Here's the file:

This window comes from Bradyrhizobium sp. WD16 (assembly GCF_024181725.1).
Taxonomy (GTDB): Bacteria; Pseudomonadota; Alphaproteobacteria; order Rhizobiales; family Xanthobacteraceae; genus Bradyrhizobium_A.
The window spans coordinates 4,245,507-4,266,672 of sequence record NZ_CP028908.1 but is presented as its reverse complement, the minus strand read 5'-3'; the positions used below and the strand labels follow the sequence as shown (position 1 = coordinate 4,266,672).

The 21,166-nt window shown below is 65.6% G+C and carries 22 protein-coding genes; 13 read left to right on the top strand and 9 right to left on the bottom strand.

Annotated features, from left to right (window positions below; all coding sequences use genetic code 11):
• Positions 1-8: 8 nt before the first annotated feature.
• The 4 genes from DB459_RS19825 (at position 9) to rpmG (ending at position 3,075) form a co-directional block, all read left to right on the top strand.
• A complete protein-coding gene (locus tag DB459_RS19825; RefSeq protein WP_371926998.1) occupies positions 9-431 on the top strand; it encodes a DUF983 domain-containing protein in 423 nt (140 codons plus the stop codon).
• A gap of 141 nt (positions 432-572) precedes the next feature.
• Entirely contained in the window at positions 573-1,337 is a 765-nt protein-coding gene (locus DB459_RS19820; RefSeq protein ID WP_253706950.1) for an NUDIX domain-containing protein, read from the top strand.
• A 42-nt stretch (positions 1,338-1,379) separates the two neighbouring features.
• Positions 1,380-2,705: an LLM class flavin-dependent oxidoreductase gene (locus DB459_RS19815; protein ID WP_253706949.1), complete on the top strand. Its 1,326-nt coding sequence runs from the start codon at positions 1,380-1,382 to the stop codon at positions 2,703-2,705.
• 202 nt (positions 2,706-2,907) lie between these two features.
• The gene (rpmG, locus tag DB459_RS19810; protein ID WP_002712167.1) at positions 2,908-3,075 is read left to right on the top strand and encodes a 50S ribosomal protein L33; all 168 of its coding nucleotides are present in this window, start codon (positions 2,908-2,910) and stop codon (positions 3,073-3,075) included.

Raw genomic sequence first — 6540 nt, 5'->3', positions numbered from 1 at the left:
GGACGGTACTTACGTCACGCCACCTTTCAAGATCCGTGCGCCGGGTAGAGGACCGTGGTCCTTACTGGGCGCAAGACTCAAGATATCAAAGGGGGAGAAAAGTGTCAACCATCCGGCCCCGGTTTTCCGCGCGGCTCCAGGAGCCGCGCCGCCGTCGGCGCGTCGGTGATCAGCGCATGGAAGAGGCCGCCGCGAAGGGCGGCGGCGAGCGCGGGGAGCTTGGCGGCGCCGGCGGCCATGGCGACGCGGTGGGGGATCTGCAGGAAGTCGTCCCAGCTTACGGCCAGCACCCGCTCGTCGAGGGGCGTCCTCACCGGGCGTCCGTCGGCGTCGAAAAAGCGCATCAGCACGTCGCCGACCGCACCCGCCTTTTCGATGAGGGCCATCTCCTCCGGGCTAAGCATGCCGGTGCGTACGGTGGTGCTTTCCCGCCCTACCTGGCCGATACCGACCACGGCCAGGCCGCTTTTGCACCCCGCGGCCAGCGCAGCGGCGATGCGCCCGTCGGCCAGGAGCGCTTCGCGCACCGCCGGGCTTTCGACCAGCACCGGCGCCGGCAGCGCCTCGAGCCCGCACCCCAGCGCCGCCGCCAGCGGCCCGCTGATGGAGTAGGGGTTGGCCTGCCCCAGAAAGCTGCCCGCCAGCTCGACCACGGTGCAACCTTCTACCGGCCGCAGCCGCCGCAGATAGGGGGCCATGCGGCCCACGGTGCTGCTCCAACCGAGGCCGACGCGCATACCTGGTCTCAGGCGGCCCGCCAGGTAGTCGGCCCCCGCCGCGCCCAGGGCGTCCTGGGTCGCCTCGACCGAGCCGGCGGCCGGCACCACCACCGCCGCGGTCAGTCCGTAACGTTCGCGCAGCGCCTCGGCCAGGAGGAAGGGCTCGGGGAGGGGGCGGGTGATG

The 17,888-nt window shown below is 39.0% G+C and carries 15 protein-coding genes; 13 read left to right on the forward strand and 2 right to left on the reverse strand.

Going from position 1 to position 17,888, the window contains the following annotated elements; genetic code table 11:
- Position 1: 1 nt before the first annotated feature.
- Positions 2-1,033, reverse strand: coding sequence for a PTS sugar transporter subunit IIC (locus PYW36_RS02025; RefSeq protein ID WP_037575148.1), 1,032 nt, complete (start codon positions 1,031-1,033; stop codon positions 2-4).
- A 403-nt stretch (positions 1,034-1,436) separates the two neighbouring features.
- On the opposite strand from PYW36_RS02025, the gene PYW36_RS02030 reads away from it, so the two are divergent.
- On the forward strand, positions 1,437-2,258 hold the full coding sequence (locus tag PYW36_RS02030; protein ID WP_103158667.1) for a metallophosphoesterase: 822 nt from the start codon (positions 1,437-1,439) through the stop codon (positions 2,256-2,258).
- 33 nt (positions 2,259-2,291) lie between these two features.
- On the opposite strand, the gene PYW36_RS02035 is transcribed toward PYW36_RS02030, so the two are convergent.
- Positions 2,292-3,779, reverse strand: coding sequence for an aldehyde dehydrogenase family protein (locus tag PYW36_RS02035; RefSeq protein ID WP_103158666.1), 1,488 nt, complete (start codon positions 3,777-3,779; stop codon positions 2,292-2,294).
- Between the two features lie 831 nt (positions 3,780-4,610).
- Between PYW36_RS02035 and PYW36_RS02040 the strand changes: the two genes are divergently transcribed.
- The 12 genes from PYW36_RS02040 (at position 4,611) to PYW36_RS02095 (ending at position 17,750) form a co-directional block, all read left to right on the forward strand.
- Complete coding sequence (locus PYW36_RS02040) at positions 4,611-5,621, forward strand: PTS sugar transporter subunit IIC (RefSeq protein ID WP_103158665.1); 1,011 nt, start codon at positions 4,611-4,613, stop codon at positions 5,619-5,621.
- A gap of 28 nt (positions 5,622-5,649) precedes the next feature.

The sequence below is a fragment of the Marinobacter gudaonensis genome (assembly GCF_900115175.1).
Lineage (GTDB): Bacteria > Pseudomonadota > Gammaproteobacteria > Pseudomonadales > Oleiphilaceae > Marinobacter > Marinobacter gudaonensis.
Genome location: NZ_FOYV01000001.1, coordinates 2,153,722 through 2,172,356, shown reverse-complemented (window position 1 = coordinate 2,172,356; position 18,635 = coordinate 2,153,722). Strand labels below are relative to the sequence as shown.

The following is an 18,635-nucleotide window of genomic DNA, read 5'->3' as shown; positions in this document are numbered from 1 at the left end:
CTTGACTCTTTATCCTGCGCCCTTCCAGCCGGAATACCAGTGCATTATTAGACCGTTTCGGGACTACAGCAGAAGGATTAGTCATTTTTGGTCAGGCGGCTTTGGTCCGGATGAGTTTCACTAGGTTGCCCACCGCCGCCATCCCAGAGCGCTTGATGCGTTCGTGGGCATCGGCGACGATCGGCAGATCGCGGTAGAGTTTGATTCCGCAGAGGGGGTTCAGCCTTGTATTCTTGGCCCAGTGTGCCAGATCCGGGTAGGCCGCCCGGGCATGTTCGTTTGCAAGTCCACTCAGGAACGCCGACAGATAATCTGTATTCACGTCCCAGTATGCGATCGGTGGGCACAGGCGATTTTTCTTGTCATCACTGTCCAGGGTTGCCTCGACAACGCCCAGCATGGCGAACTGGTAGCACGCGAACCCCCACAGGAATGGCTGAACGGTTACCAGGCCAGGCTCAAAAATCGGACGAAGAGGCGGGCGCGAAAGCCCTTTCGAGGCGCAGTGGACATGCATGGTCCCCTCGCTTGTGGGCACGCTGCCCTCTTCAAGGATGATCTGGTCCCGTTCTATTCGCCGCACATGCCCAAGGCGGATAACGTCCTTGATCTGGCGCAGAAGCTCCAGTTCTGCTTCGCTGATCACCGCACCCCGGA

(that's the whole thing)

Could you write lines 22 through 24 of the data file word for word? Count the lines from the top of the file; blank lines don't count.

- On the opposite strand from PYW36_RS02025, the gene PYW36_RS02030 reads away from it, so the two are divergent.
- On the forward strand, positions 1,437-2,258 hold the full coding sequence (locus tag PYW36_RS02030; protein ID WP_103158667.1) for a metallophosphoesterase: 822 nt from the start codon (positions 1,437-1,439) through the stop codon (positions 2,256-2,258).
- 33 nt (positions 2,259-2,291) lie between these two features.